This review first appeared on Fourth & Sycamore.
Angela Palm grew up in the middle of nowhere, and only someone else who grew up in the middle of nowhere can really understand what that means. In Riverine: A Memoir from Anywhere but Here, Palm tells of her childhood in northeastern Indiana, on the banks of the Kankakee River. The river’s course had been redirected in the early twentieth century to make the arrangement of farm land around it more convenient, but the river never really appreciated this adjustment, and periodically inundated its old river bed when it flooded. That old river bed, unfortunately, contained Palm’s small neighborhood of low income families, and sandbagging, wading, and drying out became regular parts of Palm’s childhood.
Right next door to her house growing up stood the house of Corey, her close friend and the object of her mounting adolescent desires. Their windows faced each other, and they spent many nights watching each other across the darkness between their lighted windows, shouting messages when they could. They spent their summer days getting into the kind of danger only rural children can imagine, and watching the grown ups in their lives try to scrape a life from a back corner of the world, succeeding and failing with equal regularity. Palm’s descriptions of this strange childhood struck a deep chord in me. I too grew up in northern Indiana, dirt poor and wild, terrified and free, with far too much freedom to roam in feral packs with other kids, playing in swamps and forests and unfamiliar houses that all could have seen us off in one way or another. So much of what Palm shares from her youth, stories that would probably shock anyone who grew up in a city, were echoes from my own childhood.
Corey, the object of Palm’s pubescent desire and affection, was convicted of murdering two elderly neighbors in his late teens. He pleaded guilty, and received a life sentence. This event sent shockwaves not only through the small community in which Palm grew up, but through her own heart, a heart that never really let go of its yearning to be closer to this enigmatic and volatile boy. Palm did her best to get on with her life, though a child from nowhere who grows up in poverty with parents still dealing with their own childhoods has enough to deal with already. She fumbled through her college years and her twenties before falling in love with an airline pilot and settling down into a semblance of a normal life in Vermont. And then she got back in contact with Corey.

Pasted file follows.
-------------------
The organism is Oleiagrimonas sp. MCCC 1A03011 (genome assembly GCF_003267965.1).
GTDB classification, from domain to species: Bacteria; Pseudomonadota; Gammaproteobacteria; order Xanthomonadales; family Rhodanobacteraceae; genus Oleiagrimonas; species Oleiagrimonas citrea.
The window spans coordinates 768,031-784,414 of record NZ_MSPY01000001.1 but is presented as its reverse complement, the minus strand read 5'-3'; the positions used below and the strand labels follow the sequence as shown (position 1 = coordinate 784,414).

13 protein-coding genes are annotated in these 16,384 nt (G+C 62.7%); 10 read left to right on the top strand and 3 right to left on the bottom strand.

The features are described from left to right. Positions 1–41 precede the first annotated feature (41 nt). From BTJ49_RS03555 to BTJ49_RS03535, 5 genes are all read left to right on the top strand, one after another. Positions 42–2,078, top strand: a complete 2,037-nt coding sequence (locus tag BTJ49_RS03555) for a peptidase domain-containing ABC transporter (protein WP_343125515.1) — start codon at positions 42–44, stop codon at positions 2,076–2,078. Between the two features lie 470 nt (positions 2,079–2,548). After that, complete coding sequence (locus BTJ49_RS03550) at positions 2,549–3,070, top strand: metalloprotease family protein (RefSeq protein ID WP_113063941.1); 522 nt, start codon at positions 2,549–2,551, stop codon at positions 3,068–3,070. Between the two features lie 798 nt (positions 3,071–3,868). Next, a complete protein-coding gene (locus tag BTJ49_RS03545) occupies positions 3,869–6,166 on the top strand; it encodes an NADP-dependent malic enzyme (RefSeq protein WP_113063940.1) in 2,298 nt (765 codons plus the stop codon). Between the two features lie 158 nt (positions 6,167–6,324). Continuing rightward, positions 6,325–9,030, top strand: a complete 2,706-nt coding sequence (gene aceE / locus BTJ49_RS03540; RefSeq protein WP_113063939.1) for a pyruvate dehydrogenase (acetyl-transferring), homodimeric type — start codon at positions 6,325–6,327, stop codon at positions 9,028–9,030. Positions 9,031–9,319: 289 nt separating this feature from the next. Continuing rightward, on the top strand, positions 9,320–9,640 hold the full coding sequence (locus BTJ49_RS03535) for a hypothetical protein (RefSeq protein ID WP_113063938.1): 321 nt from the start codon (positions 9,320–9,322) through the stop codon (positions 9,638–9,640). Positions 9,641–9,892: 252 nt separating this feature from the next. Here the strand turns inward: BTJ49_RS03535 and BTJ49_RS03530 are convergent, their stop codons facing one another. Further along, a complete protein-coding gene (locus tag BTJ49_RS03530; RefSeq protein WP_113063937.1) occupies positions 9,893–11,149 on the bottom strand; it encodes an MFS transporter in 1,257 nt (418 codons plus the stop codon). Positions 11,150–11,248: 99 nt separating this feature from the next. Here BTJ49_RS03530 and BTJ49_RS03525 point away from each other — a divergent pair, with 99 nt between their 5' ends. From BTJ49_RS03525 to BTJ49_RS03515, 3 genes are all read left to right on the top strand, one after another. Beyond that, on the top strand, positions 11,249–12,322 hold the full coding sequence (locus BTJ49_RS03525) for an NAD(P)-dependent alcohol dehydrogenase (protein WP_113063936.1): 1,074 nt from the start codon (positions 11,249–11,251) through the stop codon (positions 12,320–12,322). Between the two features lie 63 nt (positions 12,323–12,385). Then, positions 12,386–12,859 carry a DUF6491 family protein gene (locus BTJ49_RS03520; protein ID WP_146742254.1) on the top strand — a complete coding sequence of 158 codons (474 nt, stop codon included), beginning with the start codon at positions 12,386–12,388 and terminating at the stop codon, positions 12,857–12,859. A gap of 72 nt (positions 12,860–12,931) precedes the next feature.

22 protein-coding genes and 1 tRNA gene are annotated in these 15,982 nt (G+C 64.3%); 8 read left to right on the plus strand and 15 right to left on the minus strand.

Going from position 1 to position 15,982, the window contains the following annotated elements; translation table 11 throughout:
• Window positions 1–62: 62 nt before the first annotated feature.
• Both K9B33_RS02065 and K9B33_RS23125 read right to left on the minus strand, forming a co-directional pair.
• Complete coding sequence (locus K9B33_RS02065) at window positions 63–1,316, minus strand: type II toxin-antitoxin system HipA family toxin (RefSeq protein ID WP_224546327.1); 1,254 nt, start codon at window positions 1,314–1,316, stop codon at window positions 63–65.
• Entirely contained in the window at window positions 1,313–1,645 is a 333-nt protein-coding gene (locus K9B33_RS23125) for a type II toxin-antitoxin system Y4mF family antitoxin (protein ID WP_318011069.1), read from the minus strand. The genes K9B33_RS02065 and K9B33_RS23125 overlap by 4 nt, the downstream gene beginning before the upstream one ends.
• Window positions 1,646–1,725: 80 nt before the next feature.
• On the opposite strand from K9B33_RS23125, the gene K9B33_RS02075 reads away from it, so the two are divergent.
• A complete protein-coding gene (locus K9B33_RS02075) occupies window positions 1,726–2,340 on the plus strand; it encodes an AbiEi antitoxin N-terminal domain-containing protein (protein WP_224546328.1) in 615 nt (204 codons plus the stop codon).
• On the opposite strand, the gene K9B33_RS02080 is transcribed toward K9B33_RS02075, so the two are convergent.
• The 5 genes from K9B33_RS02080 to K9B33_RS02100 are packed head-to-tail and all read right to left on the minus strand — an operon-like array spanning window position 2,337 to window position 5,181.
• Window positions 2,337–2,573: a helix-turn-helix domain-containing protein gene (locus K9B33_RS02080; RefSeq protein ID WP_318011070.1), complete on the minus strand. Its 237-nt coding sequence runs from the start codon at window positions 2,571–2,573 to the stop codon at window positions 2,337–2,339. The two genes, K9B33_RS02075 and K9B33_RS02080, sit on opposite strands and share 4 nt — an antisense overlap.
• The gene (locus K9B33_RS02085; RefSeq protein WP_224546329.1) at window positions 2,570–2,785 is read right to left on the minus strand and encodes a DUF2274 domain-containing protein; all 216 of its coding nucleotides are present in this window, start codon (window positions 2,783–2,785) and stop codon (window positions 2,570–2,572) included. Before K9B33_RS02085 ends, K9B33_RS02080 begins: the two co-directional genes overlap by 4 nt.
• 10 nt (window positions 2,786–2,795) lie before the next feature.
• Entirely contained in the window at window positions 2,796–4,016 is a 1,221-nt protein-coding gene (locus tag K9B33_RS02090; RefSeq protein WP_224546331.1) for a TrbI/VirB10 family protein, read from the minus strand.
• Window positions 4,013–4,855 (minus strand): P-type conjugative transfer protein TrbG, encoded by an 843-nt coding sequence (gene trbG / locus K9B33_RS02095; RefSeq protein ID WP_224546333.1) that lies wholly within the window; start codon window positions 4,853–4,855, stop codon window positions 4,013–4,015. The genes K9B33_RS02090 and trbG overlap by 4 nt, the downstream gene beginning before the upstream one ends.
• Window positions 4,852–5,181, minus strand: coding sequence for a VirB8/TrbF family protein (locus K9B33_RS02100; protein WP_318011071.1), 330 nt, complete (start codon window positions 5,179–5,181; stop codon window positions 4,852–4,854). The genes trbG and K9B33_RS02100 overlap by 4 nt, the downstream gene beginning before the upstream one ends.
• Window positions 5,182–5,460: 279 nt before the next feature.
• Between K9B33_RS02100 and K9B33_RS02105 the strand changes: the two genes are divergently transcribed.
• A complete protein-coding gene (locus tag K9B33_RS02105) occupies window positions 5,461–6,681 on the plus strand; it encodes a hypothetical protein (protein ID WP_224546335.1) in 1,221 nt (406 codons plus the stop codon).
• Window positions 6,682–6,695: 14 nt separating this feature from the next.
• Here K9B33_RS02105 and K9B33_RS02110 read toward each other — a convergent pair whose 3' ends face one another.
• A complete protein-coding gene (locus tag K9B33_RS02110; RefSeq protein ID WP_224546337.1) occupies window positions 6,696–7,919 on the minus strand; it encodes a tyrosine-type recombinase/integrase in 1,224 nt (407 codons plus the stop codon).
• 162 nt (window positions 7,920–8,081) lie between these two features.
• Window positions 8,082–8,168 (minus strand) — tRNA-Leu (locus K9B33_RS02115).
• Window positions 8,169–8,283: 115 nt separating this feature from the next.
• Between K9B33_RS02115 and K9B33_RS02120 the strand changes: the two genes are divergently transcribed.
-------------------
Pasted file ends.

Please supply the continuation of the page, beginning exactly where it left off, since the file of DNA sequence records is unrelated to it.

She’d written him for a time during college, but lost touch for many years. When she began communicating with him again after she had kids with her husband, questions that had been left unanswered for too long rose to the surface. She went back to Indiana and visited him in prison. They discovered they still held a part of each other, still felt what they’d felt when their lives had been interrupted as teens. The scene of their reunion–their conversation in the visitation room at the prison–is emotionally intense, and holds perhaps the best writing of the book. The honesty with which Palm addresses her lingering feelings for Corey with her husband when she returns home is raw but powerful.
The middle section of Riverine, in which Palm meanders through her twenties, droops a bit. Her experiences are real and worth telling, but fail to sustain the gravity of the early chapters about her childhood or the later ones about the exploration of her renewed relationship with Corey. I felt frustrated at times with how a lot of fairly universal (or at least closely adaptable) experiences were promoted as singular and profound. There is a way in which any true human experience is profound, yes, but not all of them merit chapters in a memoir. The book nearly lost me through this middle section, but the book’s final movement is so emotionally intense, it is worth sticking around through this middle slump to get to it.
It’s hard to explain to someone who grew up in a place that mattered to the outside world what it was like to grow up in a place that didn’t. You feel permanently unrooted, like there is no place to go back to that is an actual place anyone would recognize. You never see your home mentioned in novels or songs, you never hear about a celebrity from your town, you never see your neighborhood show up in a movie scene. To tell people where you grew up, you have to find the closest city they’ve heard of and give a compass point and a distance. As you get out into the world and see how big it is, the place that held your days and nights for so many critical years can begin to seem unreal, like it never existed. And most likely, it probably is gone now, in the way you once knew it. The only thing that can prove it existed the way you remember it is you. You have to write it down. You have to tell that story. Angela Palm does just that in Riverine, making the middle of nowhere a little more familiar.